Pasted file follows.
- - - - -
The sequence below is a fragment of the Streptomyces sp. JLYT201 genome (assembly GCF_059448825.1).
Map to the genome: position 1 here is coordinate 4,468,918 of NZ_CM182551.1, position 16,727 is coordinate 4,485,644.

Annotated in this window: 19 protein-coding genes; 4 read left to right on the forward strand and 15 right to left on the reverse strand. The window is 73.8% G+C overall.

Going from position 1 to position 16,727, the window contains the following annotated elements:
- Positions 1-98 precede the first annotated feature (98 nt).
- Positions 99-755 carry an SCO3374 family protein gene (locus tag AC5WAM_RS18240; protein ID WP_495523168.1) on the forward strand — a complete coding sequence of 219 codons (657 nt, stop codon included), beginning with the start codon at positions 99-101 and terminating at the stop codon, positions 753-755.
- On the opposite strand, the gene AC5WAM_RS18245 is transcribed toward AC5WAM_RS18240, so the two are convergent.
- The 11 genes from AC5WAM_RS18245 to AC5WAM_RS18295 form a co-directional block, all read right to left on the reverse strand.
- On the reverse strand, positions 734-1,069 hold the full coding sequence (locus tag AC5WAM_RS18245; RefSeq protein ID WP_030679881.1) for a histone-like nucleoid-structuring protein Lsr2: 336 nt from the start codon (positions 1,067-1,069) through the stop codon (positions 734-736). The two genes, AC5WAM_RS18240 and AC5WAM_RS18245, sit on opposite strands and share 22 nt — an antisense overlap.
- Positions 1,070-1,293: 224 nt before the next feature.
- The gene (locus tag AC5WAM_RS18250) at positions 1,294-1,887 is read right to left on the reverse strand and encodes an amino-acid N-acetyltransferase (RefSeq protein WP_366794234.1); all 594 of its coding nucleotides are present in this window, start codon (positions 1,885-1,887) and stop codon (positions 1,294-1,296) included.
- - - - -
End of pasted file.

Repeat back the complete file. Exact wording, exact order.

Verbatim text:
The sequence below is a fragment of the Streptomyces sp. JLYT201 genome (assembly GCF_059448825.1).
Map to the genome: position 1 here is coordinate 4,468,918 of NZ_CM182551.1, position 16,727 is coordinate 4,485,644.

Annotated in this window: 19 protein-coding genes; 4 read left to right on the forward strand and 15 right to left on the reverse strand. The window is 73.8% G+C overall.

Going from position 1 to position 16,727, the window contains the following annotated elements:
- Positions 1-98 precede the first annotated feature (98 nt).
- Positions 99-755 carry an SCO3374 family protein gene (locus tag AC5WAM_RS18240; protein ID WP_495523168.1) on the forward strand — a complete coding sequence of 219 codons (657 nt, stop codon included), beginning with the start codon at positions 99-101 and terminating at the stop codon, positions 753-755.
- On the opposite strand, the gene AC5WAM_RS18245 is transcribed toward AC5WAM_RS18240, so the two are convergent.
- The 11 genes from AC5WAM_RS18245 to AC5WAM_RS18295 form a co-directional block, all read right to left on the reverse strand.
- On the reverse strand, positions 734-1,069 hold the full coding sequence (locus tag AC5WAM_RS18245; RefSeq protein ID WP_030679881.1) for a histone-like nucleoid-structuring protein Lsr2: 336 nt from the start codon (positions 1,067-1,069) through the stop codon (positions 734-736). The two genes, AC5WAM_RS18240 and AC5WAM_RS18245, sit on opposite strands and share 22 nt — an antisense overlap.
- Positions 1,070-1,293: 224 nt before the next feature.
- The gene (locus tag AC5WAM_RS18250) at positions 1,294-1,887 is read right to left on the reverse strand and encodes an amino-acid N-acetyltransferase (RefSeq protein WP_366794234.1); all 594 of its coding nucleotides are present in this window, start codon (positions 1,885-1,887) and stop codon (positions 1,294-1,296) included.